Central Valley farmworkers and environmentalists protest pesticide spraying on farms near schools, from outside an elementary school in West Fresno at risk.  (Sasha Khokha/KQED)
Central Valley farmworkers and environmentalists protest pesticide spraying on farms near schools, from outside an elementary school in West Fresno at risk. (Sasha Khokha/KQED)

A new state report shows tens of thousands of California students attend schools very close to farms where heavy amounts of pesticides are used.

Farmworkers and pesticide reform groups say the data is long overdue.

This is the first time the California Department of Public Health (CDPH) has comprehensively surveyed pesticide use near the 2,500 schools in 15 California counties with the most pesticide use. CDPH defined “near” as within 1/4 mile, a “common distance” when pesticides are used near schools. Monterey, Ventura, Tulare, and Fresno counties had the most students and schools located within a quarter-mile of where pesticides are used.

Latino school children are 91 percent more likely than white students to attend schools near fields with heavy pesticide use.

Dr. Asa Bradman reviewed the report for CDPH. He directs the Center for Environmental Research and Children’s Health at UC Berkeley.

“We’re trying to understand how pesticides are used, what their potential toxicity is, identify communities where additional research is warranted, and then potentially take steps to reduce those exposures,” Bradman said.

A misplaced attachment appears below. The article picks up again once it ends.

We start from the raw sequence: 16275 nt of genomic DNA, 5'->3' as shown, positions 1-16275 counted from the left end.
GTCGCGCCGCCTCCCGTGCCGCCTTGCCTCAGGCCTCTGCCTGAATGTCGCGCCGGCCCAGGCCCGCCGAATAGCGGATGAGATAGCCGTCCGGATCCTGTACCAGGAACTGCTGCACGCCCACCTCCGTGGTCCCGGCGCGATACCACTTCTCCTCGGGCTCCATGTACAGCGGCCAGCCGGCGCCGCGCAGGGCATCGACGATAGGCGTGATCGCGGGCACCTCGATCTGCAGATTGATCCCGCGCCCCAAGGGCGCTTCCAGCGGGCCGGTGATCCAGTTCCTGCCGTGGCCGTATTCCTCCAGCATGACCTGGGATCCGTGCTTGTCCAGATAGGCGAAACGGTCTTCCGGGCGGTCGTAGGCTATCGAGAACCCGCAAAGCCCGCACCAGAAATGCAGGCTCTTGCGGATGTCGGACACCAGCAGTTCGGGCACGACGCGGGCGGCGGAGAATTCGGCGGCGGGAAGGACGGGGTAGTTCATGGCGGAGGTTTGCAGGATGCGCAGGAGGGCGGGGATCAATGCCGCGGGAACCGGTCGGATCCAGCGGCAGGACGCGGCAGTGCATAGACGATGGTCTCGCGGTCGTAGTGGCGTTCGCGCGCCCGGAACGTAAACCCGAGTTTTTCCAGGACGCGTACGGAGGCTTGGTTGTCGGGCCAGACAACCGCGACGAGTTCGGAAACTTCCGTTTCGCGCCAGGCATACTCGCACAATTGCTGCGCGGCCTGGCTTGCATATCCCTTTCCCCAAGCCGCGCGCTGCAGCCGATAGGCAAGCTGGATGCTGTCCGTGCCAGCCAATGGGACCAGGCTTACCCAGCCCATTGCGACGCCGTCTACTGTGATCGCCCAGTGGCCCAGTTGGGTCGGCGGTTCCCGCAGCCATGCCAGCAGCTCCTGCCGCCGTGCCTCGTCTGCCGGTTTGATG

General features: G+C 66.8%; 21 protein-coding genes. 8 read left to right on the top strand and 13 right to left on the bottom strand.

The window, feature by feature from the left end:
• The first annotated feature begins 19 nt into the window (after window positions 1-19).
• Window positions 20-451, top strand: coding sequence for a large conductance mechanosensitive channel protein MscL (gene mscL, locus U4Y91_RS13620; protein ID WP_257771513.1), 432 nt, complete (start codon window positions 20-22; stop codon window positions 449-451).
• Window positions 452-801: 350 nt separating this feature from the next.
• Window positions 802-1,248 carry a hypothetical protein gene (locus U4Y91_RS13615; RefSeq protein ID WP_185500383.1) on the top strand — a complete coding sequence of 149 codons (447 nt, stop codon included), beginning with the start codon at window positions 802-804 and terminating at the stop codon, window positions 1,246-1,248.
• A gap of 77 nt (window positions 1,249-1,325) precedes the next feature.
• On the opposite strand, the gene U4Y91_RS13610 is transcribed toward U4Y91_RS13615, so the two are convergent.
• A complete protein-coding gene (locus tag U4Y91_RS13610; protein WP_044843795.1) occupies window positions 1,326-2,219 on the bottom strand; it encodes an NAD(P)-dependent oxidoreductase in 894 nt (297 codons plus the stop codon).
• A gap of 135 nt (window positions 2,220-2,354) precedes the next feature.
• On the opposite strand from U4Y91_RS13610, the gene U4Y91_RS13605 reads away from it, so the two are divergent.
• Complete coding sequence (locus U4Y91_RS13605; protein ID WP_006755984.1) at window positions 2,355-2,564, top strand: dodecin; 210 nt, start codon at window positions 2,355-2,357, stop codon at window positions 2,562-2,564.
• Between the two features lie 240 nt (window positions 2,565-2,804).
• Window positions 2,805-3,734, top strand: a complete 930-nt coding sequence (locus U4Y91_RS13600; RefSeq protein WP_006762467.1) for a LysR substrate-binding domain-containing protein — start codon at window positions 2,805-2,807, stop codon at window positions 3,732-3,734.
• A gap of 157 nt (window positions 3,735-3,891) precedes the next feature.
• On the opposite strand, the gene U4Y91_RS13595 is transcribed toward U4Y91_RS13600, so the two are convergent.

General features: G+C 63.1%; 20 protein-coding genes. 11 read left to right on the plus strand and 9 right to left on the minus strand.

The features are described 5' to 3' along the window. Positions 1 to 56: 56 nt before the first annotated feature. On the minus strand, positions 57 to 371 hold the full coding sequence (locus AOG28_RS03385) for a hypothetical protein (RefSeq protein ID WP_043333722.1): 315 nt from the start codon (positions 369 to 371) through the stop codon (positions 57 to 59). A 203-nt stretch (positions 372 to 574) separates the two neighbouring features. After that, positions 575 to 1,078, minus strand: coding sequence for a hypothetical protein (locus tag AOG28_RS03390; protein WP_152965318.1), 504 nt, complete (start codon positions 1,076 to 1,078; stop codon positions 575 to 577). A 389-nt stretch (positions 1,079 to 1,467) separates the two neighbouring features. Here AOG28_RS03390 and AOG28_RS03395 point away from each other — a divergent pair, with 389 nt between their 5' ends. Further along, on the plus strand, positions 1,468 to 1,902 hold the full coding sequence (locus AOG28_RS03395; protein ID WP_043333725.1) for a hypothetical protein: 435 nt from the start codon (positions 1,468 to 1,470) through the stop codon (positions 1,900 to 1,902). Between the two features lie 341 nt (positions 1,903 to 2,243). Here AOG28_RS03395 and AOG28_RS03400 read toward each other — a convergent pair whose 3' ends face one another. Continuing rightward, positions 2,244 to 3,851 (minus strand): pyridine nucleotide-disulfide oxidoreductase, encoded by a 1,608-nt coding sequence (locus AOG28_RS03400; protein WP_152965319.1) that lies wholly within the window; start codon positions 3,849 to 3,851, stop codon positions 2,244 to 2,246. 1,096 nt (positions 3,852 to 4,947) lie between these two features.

In the report, authors are clear that the study does not measure whether any children were actually exposed to pesticides and does NOT link pesticide use to health effects in children.

Even so, rural residents like Domitila Lemus, in the Central Valley community of Plainview, would like to know more about the health risks are.

“Our school is right near a grape vineyard,” she said in Spanish. “When kids come out of school sometimes, the first thing they smell is pesticides. I want to reach into the hearts of farmers so they advise schools when they are going to spray — and are careful with our children.”

Pesticide reform groups have criticized the timing of the study, which was released late last week after a pesticide safety bill failed in a state senate committee. That measure would have increased requirements for farmers to notify residents and schools in advance of applying certain pesticides. A Department of Public Health spokesman says the timing was coincidental.

Author

Sasha Khokha

Sasha Khokha is the host of The California Report  weekly magazine program, which takes listeners on sound-rich radio excursions around the Golden State. As The California Report's Central Valley Bureau Chief for nearly a dozen years, Sasha brought the lives and concerns of rural Californians to listeners around the state. Sasha's reporting helped exposed the hidden price immigrant women janitors and farmworkers may pay to keep their jobs: sexual assault at work -- and helped change California law with regard to sexual harassment of farmworkers.  She's won a national PRNDI award for investigative reporting, as well as multiple prizes from the Radio Television News Directors Association and the Society for Professional Journalists. She began her radio career in waterproof overalls, filing stories about the salmon fishery at Raven Radio in Sitka, AK. She has produced and reported for several documentary films. Calcutta Calling, about children adopted from India to Swedish-Lutheran Minnesota, was nominated for an Emmy Award. Sasha is  a graduate of the University of California at Berkeley Graduate School of Journalism and Brown University, and is the mother of two young children.

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